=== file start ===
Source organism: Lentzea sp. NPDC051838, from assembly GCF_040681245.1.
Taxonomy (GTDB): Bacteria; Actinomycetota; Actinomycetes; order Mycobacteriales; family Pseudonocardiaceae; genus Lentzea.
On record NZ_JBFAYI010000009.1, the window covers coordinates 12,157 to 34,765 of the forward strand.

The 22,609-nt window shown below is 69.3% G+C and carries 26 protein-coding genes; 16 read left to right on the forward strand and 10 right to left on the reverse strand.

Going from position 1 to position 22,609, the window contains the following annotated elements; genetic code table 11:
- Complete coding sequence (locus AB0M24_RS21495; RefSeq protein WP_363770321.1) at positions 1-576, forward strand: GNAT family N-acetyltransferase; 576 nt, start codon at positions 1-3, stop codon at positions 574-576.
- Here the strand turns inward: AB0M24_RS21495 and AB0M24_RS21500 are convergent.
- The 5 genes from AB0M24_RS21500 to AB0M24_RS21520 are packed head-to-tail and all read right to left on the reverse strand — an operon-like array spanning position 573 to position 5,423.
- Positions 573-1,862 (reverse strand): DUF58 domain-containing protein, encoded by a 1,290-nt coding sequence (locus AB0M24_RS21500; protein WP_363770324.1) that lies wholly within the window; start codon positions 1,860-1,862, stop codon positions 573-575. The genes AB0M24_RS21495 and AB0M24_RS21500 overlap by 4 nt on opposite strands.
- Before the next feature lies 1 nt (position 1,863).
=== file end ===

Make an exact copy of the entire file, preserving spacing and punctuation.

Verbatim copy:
Source organism: Lentzea sp. NPDC051838, from assembly GCF_040681245.1.
Taxonomy (GTDB): Bacteria; Actinomycetota; Actinomycetes; order Mycobacteriales; family Pseudonocardiaceae; genus Lentzea.
On record NZ_JBFAYI010000009.1, the window covers coordinates 12,157 to 34,765 of the forward strand.

The 22,609-nt window shown below is 69.3% G+C and carries 26 protein-coding genes; 16 read left to right on the forward strand and 10 right to left on the reverse strand.

Going from position 1 to position 22,609, the window contains the following annotated elements; genetic code table 11:
- Complete coding sequence (locus AB0M24_RS21495; RefSeq protein WP_363770321.1) at positions 1-576, forward strand: GNAT family N-acetyltransferase; 576 nt, start codon at positions 1-3, stop codon at positions 574-576.
- Here the strand turns inward: AB0M24_RS21495 and AB0M24_RS21500 are convergent.
- The 5 genes from AB0M24_RS21500 to AB0M24_RS21520 are packed head-to-tail and all read right to left on the reverse strand — an operon-like array spanning position 573 to position 5,423.
- Positions 573-1,862 (reverse strand): DUF58 domain-containing protein, encoded by a 1,290-nt coding sequence (locus AB0M24_RS21500; protein WP_363770324.1) that lies wholly within the window; start codon positions 1,860-1,862, stop codon positions 573-575. The genes AB0M24_RS21495 and AB0M24_RS21500 overlap by 4 nt on opposite strands.
- Before the next feature lies 1 nt (position 1,863).